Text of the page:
How does meditation affect the brain?
The University of Pittsburgh examined the brains of long-time meditators specifically when they were not meditating. MRI scans show that after an eight-week course of mindfulness practice, the brain’s ‘fight or flight’ centre, the amygdala, appears to shrink. This primal region of the brain, associated with fear and emotion, is involved in the initiation of the body’s response to stress. As the amygdala shrinks when meditators heard the sounds of people suffering, , they had stronger activation levels in their temporal parietal junctures, a part of the brain tied to empathy, than people who did not meditate.
Meditators are more compassionate.
The amygdala actually shrinks, and this correlates with the reduction in perceived stress.
Animals are able to turn their amygdala on and off. Gazelles are a good example; if a lion chases them, their amygdala begins firing, and this helps them get away from the predator. But as soon as the lion stops chasing them, the herd is back to grazing within five minutes. They need to eat, and so have learned to turn their amygdala off when they don’t need it.
What we find in humans is the amygdala switches on, but because we have our imagination and we can think about all the future things that might go wrong, it doesn’t so easily switch off for many of us. We end up worrying about the future or brooding about the past. The amygdala is kept switched on for things that have not even happened yet – we can invent worries.
The pre-frontal cortex – associated with higher order brain functions such as awareness, concentration and decision-making – becomes thicker.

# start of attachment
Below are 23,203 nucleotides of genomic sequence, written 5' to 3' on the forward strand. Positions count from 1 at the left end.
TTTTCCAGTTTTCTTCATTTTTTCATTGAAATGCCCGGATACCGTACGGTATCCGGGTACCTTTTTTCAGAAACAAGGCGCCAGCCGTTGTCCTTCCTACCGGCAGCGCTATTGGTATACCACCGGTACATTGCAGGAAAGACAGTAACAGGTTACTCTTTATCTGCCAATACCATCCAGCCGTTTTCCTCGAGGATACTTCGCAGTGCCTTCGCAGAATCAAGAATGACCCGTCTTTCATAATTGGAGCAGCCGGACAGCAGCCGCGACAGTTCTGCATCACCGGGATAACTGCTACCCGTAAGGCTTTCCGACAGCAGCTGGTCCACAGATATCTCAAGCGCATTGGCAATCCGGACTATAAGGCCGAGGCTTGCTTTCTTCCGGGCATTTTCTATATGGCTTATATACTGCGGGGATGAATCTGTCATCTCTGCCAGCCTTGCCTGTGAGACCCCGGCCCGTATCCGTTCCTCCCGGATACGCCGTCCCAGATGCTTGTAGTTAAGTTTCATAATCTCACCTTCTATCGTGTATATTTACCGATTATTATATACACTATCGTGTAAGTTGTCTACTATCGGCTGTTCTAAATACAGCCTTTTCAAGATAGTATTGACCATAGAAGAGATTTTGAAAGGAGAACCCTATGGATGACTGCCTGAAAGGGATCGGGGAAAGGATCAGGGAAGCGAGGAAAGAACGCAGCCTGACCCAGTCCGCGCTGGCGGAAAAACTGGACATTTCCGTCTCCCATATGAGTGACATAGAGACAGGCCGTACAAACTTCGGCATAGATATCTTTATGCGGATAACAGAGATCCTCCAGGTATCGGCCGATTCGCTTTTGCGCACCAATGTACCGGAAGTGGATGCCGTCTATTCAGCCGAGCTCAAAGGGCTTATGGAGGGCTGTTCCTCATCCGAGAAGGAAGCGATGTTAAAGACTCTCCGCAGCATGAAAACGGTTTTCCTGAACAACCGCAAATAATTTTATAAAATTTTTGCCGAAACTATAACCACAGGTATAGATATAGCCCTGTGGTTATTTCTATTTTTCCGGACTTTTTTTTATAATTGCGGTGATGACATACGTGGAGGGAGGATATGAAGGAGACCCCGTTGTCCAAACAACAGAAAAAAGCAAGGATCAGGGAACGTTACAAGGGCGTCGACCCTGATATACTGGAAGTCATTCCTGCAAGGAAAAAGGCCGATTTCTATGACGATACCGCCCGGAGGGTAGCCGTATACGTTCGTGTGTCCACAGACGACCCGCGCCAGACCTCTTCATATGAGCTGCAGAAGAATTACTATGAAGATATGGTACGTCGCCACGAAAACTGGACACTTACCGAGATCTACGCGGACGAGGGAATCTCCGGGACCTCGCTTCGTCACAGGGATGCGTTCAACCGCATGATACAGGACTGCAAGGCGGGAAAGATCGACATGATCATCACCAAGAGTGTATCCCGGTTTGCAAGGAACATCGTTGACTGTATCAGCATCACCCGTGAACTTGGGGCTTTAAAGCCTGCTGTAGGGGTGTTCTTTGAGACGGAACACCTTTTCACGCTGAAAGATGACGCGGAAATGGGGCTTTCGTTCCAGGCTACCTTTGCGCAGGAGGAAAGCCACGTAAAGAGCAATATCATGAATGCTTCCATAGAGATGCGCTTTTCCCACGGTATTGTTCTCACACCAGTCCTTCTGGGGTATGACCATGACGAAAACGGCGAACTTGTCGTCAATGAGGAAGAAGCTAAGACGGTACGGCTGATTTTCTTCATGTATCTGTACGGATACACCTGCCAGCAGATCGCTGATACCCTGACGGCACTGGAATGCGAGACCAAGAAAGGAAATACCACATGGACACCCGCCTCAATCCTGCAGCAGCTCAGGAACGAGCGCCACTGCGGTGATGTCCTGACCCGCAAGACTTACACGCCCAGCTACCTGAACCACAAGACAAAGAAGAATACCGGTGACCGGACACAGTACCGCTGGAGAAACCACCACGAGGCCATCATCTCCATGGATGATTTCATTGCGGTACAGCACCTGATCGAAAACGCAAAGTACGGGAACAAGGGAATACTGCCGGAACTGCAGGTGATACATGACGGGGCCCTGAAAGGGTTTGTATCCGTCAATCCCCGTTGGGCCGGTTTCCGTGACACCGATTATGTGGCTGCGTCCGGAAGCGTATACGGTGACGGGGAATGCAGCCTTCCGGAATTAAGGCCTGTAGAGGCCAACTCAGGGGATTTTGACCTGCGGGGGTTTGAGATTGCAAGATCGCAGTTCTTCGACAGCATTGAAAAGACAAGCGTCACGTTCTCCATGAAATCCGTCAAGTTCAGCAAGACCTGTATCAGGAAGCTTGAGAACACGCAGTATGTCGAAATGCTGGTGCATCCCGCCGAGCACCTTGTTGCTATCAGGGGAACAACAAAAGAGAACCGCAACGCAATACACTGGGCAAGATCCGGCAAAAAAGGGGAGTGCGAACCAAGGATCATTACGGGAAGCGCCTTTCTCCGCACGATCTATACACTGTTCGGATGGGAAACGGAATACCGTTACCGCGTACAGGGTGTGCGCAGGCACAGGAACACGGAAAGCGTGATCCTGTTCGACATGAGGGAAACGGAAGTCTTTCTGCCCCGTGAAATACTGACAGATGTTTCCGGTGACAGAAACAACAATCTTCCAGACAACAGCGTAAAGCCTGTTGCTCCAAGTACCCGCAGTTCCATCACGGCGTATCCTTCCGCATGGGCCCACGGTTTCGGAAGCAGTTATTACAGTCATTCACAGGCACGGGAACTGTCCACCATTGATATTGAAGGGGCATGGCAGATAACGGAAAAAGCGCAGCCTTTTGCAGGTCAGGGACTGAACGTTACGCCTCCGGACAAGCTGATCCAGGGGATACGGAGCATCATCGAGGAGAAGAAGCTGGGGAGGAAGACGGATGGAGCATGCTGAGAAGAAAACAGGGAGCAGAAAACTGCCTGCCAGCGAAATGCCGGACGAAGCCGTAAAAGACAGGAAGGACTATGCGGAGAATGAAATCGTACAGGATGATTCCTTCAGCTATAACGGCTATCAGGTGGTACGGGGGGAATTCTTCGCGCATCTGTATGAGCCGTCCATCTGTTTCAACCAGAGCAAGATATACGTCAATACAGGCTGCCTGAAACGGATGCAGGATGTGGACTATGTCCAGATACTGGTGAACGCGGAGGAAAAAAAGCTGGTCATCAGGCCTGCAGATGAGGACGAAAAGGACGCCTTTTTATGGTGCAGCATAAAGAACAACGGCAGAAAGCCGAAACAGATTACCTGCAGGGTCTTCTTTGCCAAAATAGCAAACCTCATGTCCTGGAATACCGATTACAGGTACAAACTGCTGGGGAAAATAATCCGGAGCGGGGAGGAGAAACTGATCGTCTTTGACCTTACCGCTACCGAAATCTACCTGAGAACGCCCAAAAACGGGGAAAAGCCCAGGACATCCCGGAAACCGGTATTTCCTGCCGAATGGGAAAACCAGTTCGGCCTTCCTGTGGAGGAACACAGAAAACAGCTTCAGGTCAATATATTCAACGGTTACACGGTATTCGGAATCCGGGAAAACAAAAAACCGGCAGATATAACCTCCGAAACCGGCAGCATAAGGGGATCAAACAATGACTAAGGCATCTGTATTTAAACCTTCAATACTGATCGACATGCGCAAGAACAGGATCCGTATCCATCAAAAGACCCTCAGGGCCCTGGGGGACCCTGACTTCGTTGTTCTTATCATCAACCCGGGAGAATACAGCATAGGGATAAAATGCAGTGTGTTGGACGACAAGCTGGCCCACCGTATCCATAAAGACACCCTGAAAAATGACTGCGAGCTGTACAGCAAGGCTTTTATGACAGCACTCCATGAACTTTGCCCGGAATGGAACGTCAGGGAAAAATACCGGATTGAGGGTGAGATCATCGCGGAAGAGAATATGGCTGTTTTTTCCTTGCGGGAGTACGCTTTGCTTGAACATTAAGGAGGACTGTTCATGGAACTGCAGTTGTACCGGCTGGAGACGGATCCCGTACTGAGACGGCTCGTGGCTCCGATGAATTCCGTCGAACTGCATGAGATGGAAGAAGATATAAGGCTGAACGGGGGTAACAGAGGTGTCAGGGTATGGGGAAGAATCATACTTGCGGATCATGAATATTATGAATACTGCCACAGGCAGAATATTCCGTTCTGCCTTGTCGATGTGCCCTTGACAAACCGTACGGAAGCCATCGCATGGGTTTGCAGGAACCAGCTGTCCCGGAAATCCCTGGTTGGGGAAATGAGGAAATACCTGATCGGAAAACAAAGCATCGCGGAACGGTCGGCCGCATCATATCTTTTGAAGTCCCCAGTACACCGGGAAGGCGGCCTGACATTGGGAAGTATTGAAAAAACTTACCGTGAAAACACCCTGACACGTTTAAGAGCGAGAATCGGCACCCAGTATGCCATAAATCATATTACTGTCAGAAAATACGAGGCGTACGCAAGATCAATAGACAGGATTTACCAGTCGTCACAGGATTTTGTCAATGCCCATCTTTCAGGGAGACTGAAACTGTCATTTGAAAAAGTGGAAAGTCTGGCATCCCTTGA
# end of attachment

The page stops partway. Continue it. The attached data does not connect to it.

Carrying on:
In addition, EEG research has shown that concentration and open monitoring meditations tend to deactivate the brain’s default mode network, whereas automatic self-transcending meditations activate it. The default mode network is sort of like a relaxed idling mode of the brain.
Functional magnetic resonance imaging (fMRI) has also been used to study meditation. This allows researchers to look more deeply into what’s happening in the brain and what the changes are. A pioneering study by Sara Lazar published in 2005 found that insight meditation increased the thickness of the brain’s cortex. There have been a number of studies since then that have found a similar result. This isn’t surprising, and many other activities, such as playing a musical instrument, have been shown to change the brain. Again, the particular approach to meditation has a bearing on what part of the brain is affected.
In short, experience changes the brain. In the same way that you strengthen and enlarge your muscles by lifting weights, so too does repeated mental experience change your brain.